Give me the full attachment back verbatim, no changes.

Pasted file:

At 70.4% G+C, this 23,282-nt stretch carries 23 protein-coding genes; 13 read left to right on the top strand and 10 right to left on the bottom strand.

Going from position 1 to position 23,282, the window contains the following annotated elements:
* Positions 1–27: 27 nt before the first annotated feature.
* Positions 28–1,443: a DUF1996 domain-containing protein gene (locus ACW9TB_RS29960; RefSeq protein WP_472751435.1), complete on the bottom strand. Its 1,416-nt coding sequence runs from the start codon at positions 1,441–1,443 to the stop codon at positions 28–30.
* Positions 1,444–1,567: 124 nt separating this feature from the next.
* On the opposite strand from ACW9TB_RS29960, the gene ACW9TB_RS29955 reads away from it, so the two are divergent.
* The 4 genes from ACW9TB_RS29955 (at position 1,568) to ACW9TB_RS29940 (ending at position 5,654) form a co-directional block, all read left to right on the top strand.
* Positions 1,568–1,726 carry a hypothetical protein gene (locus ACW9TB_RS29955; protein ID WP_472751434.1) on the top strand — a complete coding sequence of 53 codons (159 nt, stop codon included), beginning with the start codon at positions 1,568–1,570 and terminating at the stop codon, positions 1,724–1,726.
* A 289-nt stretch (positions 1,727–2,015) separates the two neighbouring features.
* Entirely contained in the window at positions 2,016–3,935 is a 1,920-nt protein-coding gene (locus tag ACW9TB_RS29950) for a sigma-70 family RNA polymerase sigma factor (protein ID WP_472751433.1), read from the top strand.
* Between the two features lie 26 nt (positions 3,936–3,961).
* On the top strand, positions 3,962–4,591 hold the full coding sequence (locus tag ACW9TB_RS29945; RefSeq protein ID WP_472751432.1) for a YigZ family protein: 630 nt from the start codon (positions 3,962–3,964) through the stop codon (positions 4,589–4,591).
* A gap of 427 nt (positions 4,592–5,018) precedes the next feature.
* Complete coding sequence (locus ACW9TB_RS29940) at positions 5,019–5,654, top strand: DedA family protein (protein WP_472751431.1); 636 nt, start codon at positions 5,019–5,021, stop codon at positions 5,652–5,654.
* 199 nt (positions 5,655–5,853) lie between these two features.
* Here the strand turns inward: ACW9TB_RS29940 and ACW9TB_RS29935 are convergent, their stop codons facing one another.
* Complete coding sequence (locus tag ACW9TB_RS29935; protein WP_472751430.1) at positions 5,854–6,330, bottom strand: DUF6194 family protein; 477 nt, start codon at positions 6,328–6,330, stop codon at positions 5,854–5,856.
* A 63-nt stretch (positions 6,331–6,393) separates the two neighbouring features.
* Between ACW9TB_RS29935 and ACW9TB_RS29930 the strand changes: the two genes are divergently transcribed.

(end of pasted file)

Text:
At 70.4% G+C, this 23,282-nt stretch carries 23 protein-coding genes; 13 read left to right on the top strand and 10 right to left on the bottom strand.

Going from position 1 to position 23,282, the window contains the following annotated elements:
* Positions 1–27: 27 nt before the first annotated feature.
* Positions 28–1,443: a DUF1996 domain-containing protein gene (locus ACW9TB_RS29960; RefSeq protein WP_472751435.1), complete on the bottom strand. Its 1,416-nt coding sequence runs from the start codon at positions 1,441–1,443 to the stop codon at positions 28–30.
* Positions 1,444–1,567: 124 nt separating this feature from the next.
* On the opposite strand from ACW9TB_RS29960, the gene ACW9TB_RS29955 reads away from it, so the two are divergent.
* The 4 genes from ACW9TB_RS29955 (at position 1,568) to ACW9TB_RS29940 (ending at position 5,654) form a co-directional block, all read left to right on the top strand.
* Positions 1,568–1,726 carry a hypothetical protein gene (locus ACW9TB_RS29955; protein ID WP_472751434.1) on the top strand — a complete coding sequence of 53 codons (159 nt, stop codon included), beginning with the start codon at positions 1,568–1,570 and terminating at the stop codon, positions 1,724–1,726.
* A 289-nt stretch (positions 1,727–2,015) separates the two neighbouring features.
* Entirely contained in the window at positions 2,016–3,935 is a 1,920-nt protein-coding gene (locus tag ACW9TB_RS29950) for a sigma-70 family RNA polymerase sigma factor (protein ID WP_472751433.1), read from the top strand.
* Between the two features lie 26 nt (positions 3,936–3,961).
* On the top strand, positions 3,962–4,591 hold the full coding sequence (locus tag ACW9TB_RS29945; RefSeq protein ID WP_472751432.1) for a YigZ family protein: 630 nt from the start codon (positions 3,962–3,964) through the stop codon (positions 4,589–4,591).
* A gap of 427 nt (positions 4,592–5,018) precedes the next feature.
* Complete coding sequence (locus ACW9TB_RS29940) at positions 5,019–5,654, top strand: DedA family protein (protein WP_472751431.1); 636 nt, start codon at positions 5,019–5,021, stop codon at positions 5,652–5,654.
* 199 nt (positions 5,655–5,853) lie between these two features.
* Here the strand turns inward: ACW9TB_RS29940 and ACW9TB_RS29935 are convergent, their stop codons facing one another.
* Complete coding sequence (locus tag ACW9TB_RS29935; protein WP_472751430.1) at positions 5,854–6,330, bottom strand: DUF6194 family protein; 477 nt, start codon at positions 6,328–6,330, stop codon at positions 5,854–5,856.
* A 63-nt stretch (positions 6,331–6,393) separates the two neighbouring features.
* Between ACW9TB_RS29935 and ACW9TB_RS29930 the strand changes: the two genes are divergently transcribed.